Potential Change in Insulin Out-of-Pocket Spending Under Cost-Sharing Caps Among Pediatric Patients With Type 1 Diabetes

In this paper, we asked the following question: if the federal government enacted a national cap on insulin cost-sharing for privately insured patients, how much money would the families of pediatric patients with type 1 diabetes save per year on insulin? To answer this, we analyzed data from 12,000 patients under age 21 years with type 1 diabetes We found that the average patient paid almost $500 per year for insulin in 2018; 1 in 8 paid more than $1,000. Under a $25 national cap per 30-day supply of insulin, we found that 60% of pediatric patients would see lower out-of-pocket spending for insulin. Among this 60%, out-of-pocket spending would decrease on average from $741 to $261, or $481. Under a $100 national cap, 18% of pediatric patients would see lower out-of-pocket spending for insulin. Among this 18%, out-of-pocket spending would decrease on average from $1343 to $786, or $558.  Our study suggests that caps could serve as a useful stop-gap measure while more comprehensive reforms are implemented to address the underlying problem of high insulin prices and to ensure affordable insulin access to all Americans, regardless of whether they have insurance.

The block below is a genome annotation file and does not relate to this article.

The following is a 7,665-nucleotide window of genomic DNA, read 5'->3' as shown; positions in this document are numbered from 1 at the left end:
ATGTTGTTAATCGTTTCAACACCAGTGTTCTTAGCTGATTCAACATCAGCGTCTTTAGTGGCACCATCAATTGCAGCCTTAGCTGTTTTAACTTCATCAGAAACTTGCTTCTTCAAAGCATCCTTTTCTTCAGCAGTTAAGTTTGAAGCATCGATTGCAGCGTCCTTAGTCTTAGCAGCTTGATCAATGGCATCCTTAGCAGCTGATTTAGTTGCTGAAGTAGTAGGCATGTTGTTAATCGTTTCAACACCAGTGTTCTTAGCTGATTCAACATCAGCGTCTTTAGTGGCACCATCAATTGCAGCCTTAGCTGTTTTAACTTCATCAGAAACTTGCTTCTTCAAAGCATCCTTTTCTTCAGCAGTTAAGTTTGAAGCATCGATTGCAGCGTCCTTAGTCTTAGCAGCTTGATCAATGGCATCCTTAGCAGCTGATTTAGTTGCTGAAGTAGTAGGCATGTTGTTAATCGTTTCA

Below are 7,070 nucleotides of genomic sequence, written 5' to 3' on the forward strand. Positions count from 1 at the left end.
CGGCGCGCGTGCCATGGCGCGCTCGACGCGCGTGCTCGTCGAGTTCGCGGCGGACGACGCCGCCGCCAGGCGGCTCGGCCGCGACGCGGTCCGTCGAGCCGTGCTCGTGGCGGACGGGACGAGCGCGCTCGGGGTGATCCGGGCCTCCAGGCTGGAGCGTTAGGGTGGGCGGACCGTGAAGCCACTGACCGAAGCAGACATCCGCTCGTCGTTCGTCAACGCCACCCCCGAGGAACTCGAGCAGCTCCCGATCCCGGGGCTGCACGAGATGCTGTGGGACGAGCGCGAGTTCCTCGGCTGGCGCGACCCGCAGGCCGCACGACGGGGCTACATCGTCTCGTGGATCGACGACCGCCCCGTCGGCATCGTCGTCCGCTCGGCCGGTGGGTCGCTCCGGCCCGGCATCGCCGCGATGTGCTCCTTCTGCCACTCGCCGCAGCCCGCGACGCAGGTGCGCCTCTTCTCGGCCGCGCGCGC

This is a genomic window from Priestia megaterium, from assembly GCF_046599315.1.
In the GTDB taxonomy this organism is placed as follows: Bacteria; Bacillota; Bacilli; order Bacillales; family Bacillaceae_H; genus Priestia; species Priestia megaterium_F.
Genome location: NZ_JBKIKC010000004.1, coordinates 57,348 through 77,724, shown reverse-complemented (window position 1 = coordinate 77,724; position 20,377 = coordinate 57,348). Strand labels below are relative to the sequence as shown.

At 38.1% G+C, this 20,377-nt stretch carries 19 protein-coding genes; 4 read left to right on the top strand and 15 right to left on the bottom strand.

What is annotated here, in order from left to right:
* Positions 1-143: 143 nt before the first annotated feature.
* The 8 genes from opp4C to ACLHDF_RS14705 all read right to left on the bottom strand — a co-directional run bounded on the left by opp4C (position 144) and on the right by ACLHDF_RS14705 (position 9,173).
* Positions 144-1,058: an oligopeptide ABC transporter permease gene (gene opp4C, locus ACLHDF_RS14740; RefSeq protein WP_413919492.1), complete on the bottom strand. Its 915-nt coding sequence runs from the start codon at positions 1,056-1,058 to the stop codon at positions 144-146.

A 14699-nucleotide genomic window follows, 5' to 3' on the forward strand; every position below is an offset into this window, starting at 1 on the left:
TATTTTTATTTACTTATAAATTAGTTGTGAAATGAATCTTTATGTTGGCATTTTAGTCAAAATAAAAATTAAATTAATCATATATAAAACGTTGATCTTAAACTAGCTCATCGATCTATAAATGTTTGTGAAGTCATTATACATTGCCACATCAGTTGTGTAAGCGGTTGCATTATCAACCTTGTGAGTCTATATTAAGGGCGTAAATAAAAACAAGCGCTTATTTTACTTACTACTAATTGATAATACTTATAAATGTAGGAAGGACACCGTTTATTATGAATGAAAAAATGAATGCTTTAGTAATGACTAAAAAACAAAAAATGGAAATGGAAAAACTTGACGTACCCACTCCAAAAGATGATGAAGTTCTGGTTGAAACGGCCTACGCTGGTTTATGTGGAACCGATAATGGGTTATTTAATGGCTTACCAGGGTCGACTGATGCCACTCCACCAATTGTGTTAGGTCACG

Paper Cited: “Potential Change in Insulin Out-of-Pocket Spending Under Cost-Sharing Caps Among Pediatric Patients With Type 1 Diabetes”, JAMA Pediatrics. DOI: 10.1001/jamapediatrics.2020.1065